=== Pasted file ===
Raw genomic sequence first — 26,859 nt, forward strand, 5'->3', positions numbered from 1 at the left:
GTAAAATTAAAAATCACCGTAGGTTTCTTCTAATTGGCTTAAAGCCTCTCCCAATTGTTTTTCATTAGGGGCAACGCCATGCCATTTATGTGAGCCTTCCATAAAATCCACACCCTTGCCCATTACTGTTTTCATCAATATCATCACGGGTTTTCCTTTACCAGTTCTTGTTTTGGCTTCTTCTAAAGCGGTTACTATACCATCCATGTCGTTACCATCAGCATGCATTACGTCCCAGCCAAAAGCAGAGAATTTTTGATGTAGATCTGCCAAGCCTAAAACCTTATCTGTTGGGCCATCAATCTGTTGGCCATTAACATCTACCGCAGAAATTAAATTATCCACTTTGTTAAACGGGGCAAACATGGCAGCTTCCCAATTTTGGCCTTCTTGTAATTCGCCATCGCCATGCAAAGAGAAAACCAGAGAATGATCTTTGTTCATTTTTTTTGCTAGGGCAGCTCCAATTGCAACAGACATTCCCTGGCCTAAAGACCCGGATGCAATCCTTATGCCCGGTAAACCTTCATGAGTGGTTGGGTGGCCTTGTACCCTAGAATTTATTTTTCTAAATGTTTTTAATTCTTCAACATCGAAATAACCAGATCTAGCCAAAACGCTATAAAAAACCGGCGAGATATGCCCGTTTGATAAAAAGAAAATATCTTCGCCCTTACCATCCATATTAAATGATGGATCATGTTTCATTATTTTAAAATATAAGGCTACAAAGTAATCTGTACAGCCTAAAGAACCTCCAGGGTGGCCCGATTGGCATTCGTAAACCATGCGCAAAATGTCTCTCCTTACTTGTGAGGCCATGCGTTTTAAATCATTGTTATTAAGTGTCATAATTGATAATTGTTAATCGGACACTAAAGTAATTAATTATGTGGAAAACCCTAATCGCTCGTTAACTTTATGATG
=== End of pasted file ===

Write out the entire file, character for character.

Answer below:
Raw genomic sequence first — 26,859 nt, forward strand, 5'->3', positions numbered from 1 at the left:
GTAAAATTAAAAATCACCGTAGGTTTCTTCTAATTGGCTTAAAGCCTCTCCCAATTGTTTTTCATTAGGGGCAACGCCATGCCATTTATGTGAGCCTTCCATAAAATCCACACCCTTGCCCATTACTGTTTTCATCAATATCATCACGGGTTTTCCTTTACCAGTTCTTGTTTTGGCTTCTTCTAAAGCGGTTACTATACCATCCATGTCGTTACCATCAGCATGCATTACGTCCCAGCCAAAAGCAGAGAATTTTTGATGTAGATCTGCCAAGCCTAAAACCTTATCTGTTGGGCCATCAATCTGTTGGCCATTAACATCTACCGCAGAAATTAAATTATCCACTTTGTTAAACGGGGCAAACATGGCAGCTTCCCAATTTTGGCCTTCTTGTAATTCGCCATCGCCATGCAAAGAGAAAACCAGAGAATGATCTTTGTTCATTTTTTTTGCTAGGGCAGCTCCAATTGCAACAGACATTCCCTGGCCTAAAGACCCGGATGCAATCCTTATGCCCGGTAAACCTTCATGAGTGGTTGGGTGGCCTTGTACCCTAGAATTTATTTTTCTAAATGTTTTTAATTCTTCAACATCGAAATAACCAGATCTAGCCAAAACGCTATAAAAAACCGGCGAGATATGCCCGTTTGATAAAAAGAAAATATCTTCGCCCTTACCATCCATATTAAATGATGGATCATGTTTCATTATTTTAAAATATAAGGCTACAAAGTAATCTGTACAGCCTAAAGAACCTCCAGGGTGGCCCGATTGGCATTCGTAAACCATGCGCAAAATGTCTCTCCTTACTTGTGAGGCCATGCGTTTTAAATCATTGTTATTAAGTGTCATAATTGATAATTGTTAATCGGACACTAAAGTAATTAATTATGTGGAAAACCCTAATCGCTCGTTAACTTTATGATG